Project C7: Dense active suspensions in the chaotic regime

Active matter has become a quickly evolving field spanning from biology and physics to chemistry and engineering. Its defining property is the directed motion—translational, rotational, or both—of its constituents. This directed motion requires the steady input of free energy. Freed from the constraints of thermal equilibrium, active matter exhibits a wide range of novel phenomena; on the level of its single constituents up to emergent many-body collective and dynamic behavior. Extensively studied have been the aggregation of active particles into clusters, swarms, and other highly collective and dynamics states; but also spontaneous flow states where sufficiently high activity triggers the transition from a quiescent to a flowing fluid. At high densities, chaotic behavior has been reported in suspensions of bacteria and in numerical simulations. The aim of this project is to develop a comprehensive multiscale framework that bridges the properties of single particles to the large-scale chaotic flows. This framework will combine fully hydrodynamic simulations on the smallest scale with effective “dry” models on intermedium, and a continuum two-phase model on the coarsest scale. These approaches are complemented by statistical modeling aiming to uncover symmetries that can be exploited to further simply the effective and continuum models. During the first funding period of this project (second funding period of the TRR), we have successfully implemented and numerically investigated a model system of elliptic particles propelled by stress-boundary conditions. This has allowed us to already simulate particle pairs and small suspensions with full hydrodynamic details. In a parallel study, we have investigated the collective behavior of elliptic particles using implicit solvent simulations with effective interactions. Moreover, the basic equations for a detailed statistical analysis have been derived. The objective of the next funding period is to converge the different efforts into a comprehensive theoretical and numerical framework to model suspensions of active particles, bridging the scales from near-field hydrodynamic interactions to the macroscopic flow behavior.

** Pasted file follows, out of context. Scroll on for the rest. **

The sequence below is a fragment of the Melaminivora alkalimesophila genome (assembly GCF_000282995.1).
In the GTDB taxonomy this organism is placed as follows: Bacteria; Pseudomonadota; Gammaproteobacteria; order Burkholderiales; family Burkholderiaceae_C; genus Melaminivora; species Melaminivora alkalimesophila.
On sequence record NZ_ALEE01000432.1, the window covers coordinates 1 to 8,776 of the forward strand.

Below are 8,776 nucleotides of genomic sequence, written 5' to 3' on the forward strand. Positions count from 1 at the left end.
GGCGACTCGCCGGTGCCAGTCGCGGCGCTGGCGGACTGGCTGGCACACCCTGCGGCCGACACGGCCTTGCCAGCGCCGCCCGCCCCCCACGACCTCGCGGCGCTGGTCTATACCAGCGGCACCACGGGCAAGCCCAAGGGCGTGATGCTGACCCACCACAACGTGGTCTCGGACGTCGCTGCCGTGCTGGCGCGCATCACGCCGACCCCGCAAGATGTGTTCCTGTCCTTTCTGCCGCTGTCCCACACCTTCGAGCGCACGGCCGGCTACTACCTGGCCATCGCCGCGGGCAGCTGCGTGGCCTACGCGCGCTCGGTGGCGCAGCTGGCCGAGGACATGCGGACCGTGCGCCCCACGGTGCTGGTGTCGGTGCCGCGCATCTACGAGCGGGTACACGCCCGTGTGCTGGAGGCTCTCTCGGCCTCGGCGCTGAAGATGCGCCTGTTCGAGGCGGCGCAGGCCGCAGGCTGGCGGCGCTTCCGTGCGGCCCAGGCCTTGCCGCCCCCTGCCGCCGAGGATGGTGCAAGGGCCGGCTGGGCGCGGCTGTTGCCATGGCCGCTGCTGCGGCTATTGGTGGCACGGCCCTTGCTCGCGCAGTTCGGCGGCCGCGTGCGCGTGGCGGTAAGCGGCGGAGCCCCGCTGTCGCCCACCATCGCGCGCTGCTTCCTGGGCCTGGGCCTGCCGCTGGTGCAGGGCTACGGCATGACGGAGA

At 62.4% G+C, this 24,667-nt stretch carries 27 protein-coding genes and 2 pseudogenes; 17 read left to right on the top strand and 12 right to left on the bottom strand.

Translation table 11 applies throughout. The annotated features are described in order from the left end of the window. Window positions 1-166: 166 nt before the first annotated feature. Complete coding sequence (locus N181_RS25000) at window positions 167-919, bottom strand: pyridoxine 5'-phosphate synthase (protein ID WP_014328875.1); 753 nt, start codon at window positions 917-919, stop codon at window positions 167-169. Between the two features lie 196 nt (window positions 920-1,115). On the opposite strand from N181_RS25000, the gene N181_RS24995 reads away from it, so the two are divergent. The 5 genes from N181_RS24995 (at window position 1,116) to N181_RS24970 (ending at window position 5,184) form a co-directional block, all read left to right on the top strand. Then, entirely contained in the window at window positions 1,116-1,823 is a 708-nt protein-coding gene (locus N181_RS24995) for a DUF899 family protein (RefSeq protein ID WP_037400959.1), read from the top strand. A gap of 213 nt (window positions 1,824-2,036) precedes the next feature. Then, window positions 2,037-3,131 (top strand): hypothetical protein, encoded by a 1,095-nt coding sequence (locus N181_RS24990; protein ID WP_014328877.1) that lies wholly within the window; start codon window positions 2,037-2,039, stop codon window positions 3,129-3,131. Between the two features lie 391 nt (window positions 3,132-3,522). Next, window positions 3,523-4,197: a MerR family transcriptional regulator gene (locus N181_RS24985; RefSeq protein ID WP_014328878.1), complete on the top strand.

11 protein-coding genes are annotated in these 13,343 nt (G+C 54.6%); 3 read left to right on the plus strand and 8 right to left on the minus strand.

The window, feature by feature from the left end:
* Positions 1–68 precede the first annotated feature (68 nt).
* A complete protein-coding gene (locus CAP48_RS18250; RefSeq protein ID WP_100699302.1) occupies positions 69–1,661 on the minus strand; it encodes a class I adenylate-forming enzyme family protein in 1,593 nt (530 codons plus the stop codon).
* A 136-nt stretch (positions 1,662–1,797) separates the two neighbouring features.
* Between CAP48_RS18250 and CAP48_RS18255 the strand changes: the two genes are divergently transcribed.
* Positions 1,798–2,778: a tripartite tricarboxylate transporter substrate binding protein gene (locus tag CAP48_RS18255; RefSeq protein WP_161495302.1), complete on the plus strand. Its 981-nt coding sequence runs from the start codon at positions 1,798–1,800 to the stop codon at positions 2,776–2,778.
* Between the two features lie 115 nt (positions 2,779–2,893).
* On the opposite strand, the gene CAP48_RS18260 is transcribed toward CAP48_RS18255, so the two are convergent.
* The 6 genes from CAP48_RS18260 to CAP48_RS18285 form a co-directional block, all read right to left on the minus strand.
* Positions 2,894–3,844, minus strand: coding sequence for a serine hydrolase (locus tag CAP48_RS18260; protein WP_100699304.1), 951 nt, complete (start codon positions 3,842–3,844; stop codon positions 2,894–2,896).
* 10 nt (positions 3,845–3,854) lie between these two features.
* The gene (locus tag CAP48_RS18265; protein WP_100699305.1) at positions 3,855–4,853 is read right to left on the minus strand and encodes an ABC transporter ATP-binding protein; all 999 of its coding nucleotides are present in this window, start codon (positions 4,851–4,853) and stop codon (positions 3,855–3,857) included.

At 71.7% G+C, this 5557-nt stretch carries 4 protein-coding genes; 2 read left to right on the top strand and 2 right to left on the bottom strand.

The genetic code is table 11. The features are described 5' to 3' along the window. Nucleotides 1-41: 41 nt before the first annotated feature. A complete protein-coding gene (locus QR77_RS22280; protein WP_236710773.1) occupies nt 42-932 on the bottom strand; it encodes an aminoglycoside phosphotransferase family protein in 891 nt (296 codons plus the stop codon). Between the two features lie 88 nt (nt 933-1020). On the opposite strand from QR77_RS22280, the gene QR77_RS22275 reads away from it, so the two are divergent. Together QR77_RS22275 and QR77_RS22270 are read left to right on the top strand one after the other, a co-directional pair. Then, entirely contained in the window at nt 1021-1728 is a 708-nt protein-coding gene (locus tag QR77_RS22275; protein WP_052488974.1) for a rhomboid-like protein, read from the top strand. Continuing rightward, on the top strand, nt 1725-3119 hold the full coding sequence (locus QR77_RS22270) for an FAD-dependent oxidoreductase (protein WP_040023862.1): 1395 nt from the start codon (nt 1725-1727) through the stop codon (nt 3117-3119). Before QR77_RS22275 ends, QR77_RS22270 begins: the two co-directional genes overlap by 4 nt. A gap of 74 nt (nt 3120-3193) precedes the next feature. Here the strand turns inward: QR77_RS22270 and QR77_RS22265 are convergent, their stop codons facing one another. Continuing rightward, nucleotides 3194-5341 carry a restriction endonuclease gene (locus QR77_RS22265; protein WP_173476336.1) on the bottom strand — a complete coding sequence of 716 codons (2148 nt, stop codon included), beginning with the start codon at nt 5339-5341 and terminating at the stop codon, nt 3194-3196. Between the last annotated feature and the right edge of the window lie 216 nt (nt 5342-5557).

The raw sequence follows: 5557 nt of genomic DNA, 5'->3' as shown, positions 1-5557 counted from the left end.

Force Generation in Confined Active Fluids: The Role of Microstructure
Paul, Shuvojit and Jayaram, Ashreya and Narinder, N and Speck, Thomas and Bechinger, Clemens
Physical Review Letters 129, 058001, (2022)
see publication

Hunting active Brownian particles: Learning optimal behavior
Marcel Gerhard, Ashreya Jayaram, Andreas Fischer, and Thomas Speck
Physical Review Letters 104, 054614, (2021)
see publication

Probability theory of active suspensions
B. Deußen, M. Oberlack, Y. Wang
Physics of Fluids 33 (6), 061902 (2021)
see publication

Vorticity Determines the Force on Bodies Immersed in Active Fluids
Thomas Speck, Ashreya Jayaram
Physical Review Letters 126 (13), (2021)
see publication

High-order simulation scheme for active particles driven by stress boundary conditions
B Deußen, A Jayaram, F Kummer, Y Wang, T Speck, M Oberlack
Journal of Physics: Condensed Matter33 (24),244004 (2021)
see publication

Quorum-sensing active particles with discontinuous motility
Andreas Fischer, Friederike Schmid, Thomas Speck
Physical Review E101 (1), 012601 (2020)
see publication

From scalar to polar active matter: Connecting simulations with mean-field theory
Ashreya Jayaram, Andreas Fischer, Thomas Speck
Physical Review E101 (2), (2020)
see publication

Statistical theory of helical turbulence
B. Deußen, D. Dierkes, and M. Oberlack
Physics of Fluids 32 (6), 065109 (2020)
see publication